Day Napping and Short Night Sleeping are Associated with Higher Risk of Diabetes in Older Adults

DSpace/Manakin Repository

Day Napping and Short Night Sleeping are Associated with Higher Risk of Diabetes in Older Adults

Show simple item record

dc.contributor.author Xu, Qun
dc.contributor.author Hollenbeck, Albert
dc.contributor.author Blair, Aaron
dc.contributor.author Schatzkin, Arthur
dc.contributor.author Chen, Honglei
dc.contributor.author Song, Yiqing
dc.date.accessioned 2011-11-17T16:27:07Z
dc.date.issued 2009
dc.identifier.citation Xu, Qun, Yiqing Song, Albert Hollenbeck, Aaron Blair, Arthur Schatzkin, and Honglei Chen. 2010. Day Napping and Short Night Sleeping Are Associated With Higher Risk of Diabetes in Older Adults. Diabetes Care 33(1): 78-83. en_US
dc.identifier.issn 0149-5992 en_US
dc.identifier.uri http://nrs.harvard.edu/urn-3:HUL.InstRepos:5347513
dc.description.abstract OBJECTIVE—To examine whether day napping or short night sleeping is associated with higher risk of diabetes. RESEARCH DESIGN AND METHODS—This was a prospective study of hours of day napping and night sleeping assessed in 1996–1997 in relation to diabetes diagnosed between 2000 and 2006 (n = 10,143) among 174,542 participants in the National Institutes of Health (NIH)-AARP Diet and Health Study. Odds ratios (ORs) and 95% CI were derived from multivariate logistic regression models. RESULTS—Longer day napping was associated with a higher risk of diabetes. After adjustment for potential confounders, ORs were 1.23 (95% CI 1.18–1.29) for those reporting <1 h and 1.55 (95% CI 1.45–1.66) for those reporting ≥1 h of napping compared with individuals who did not nap (\(P_{trend}\) < 0.0001). For night sleeping, with 7–8 h as the referent, the OR was 1.46 (95% CI 1.31–1.63) for <5 h, 1.11 (1.06–1.16) for 5–6 h, and 1.11 (0.99–1.24) for ≥9 h. In both analyses, additional adjustment for BMI only modestly attenuated the associations. Further analysis showed a statistically significant interaction between hours of napping and sleeping on diabetes (\(P_{interaction}\) < 0.0001). Among participants with no napping, only short night sleeping was associated with higher occurrence of diabetes, whereas among those with ≥1 h of napping, both long and short sleeping was associated with higher risk. CONCLUSIONS—Day napping and short night sleeping are associated with higher risk of diabetes. The association between sleep duration and diabetes may be modified by napping habit. en_US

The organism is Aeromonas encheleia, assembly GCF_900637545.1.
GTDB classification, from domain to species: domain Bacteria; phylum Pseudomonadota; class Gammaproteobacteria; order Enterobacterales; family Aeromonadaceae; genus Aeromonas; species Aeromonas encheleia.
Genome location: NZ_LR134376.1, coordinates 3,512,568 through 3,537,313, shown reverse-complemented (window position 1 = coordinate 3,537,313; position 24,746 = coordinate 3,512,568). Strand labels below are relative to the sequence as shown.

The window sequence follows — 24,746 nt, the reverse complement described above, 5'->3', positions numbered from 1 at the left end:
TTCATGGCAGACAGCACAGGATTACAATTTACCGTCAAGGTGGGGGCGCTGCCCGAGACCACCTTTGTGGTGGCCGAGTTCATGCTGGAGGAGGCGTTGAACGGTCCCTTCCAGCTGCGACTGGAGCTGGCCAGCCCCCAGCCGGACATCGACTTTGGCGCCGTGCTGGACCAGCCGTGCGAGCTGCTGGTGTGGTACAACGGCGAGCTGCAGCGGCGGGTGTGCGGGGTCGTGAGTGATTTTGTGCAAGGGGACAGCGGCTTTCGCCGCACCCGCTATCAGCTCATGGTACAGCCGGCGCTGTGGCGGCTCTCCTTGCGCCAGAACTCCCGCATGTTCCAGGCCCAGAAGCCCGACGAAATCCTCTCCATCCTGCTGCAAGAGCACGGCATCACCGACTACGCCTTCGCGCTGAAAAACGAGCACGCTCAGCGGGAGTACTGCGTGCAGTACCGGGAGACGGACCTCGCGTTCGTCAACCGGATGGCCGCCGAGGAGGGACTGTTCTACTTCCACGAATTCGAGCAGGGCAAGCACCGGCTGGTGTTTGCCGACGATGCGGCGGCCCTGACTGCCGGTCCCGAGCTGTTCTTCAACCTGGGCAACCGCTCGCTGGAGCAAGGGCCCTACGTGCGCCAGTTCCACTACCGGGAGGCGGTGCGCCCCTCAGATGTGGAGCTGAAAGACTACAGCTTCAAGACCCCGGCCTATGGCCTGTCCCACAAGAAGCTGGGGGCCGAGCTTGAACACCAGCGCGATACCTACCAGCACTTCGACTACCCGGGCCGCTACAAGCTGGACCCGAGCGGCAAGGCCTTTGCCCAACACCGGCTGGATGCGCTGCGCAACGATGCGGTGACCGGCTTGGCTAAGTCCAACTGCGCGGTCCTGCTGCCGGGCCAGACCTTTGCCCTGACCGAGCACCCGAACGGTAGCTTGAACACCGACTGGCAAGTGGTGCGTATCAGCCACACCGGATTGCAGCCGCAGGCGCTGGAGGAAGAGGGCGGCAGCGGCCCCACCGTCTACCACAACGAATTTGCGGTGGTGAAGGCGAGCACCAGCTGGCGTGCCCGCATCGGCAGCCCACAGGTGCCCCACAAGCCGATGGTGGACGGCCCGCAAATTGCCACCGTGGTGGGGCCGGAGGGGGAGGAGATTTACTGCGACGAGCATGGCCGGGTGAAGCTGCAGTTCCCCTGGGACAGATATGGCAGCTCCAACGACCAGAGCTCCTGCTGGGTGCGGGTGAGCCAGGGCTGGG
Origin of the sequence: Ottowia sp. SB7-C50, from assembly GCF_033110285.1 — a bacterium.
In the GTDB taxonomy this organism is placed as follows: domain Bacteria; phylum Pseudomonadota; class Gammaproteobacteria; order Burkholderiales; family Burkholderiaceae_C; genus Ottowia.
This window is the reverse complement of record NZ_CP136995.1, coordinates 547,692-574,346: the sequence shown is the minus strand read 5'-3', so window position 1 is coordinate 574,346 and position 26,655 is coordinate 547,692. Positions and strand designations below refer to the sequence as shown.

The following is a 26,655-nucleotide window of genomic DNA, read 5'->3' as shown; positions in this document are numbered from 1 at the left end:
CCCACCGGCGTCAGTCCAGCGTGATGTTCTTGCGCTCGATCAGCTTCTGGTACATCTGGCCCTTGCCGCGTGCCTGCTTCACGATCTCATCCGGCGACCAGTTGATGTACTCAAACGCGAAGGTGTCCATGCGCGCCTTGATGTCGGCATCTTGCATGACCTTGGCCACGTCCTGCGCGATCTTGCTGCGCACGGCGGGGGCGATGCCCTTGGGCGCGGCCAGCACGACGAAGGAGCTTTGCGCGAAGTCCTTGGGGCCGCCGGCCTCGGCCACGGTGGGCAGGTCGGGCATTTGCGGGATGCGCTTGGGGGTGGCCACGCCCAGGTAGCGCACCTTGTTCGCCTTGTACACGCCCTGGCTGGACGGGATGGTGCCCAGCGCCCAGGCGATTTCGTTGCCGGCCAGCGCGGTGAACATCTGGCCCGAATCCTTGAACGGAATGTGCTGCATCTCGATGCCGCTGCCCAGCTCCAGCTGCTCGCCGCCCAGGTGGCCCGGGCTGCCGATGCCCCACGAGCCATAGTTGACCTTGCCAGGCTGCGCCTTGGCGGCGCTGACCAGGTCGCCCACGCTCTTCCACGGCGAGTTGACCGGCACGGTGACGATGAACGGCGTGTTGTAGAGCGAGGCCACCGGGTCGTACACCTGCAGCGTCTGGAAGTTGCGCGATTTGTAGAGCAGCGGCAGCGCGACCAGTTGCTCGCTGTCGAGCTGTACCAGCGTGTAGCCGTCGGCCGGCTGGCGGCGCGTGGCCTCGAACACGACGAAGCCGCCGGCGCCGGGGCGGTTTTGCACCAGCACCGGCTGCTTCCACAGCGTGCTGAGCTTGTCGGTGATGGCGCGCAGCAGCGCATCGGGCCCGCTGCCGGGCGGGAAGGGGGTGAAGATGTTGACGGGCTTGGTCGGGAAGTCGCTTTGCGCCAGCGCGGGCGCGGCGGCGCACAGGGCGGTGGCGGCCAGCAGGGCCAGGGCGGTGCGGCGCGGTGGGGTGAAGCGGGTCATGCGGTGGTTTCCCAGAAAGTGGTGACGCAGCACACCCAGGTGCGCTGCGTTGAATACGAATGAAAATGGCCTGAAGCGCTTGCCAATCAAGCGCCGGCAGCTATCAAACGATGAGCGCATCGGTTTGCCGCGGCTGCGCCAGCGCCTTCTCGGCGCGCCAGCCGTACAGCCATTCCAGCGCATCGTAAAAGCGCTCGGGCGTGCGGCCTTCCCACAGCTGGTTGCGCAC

dc.language.iso en_US en_US
dc.publisher American Diabetes Association en_US
dc.relation.isversionof doi://10.2337/dc09-1143 en_US
dc.relation.hasversion http://www.ncbi.nlm.nih.gov/pmc/articles/PMC2797990/pdf/ en_US
dash.license LAA
dc.subject Epidemiology/Health Services Research en_US
dc.title Day Napping and Short Night Sleeping are Associated with Higher Risk of Diabetes in Older Adults en_US
dc.type Journal Article en_US
dc.description.version Version of Record en_US
dc.relation.journal Diabetes Care en_US
dash.depositing.author Song, Yiqing
dc.date.available 2011-11-17T16:27:07Z
dash.affiliation.other HMS^Medicine-Brigham and Women's Hospital en_US

Files in this item

Files Size Format View
2797990.pdf 120.6Kb PDF View/Open

This item appears in the following Collection(s)

Show simple item record

 
 

Search DASH


Advanced Search
 
 

Submitters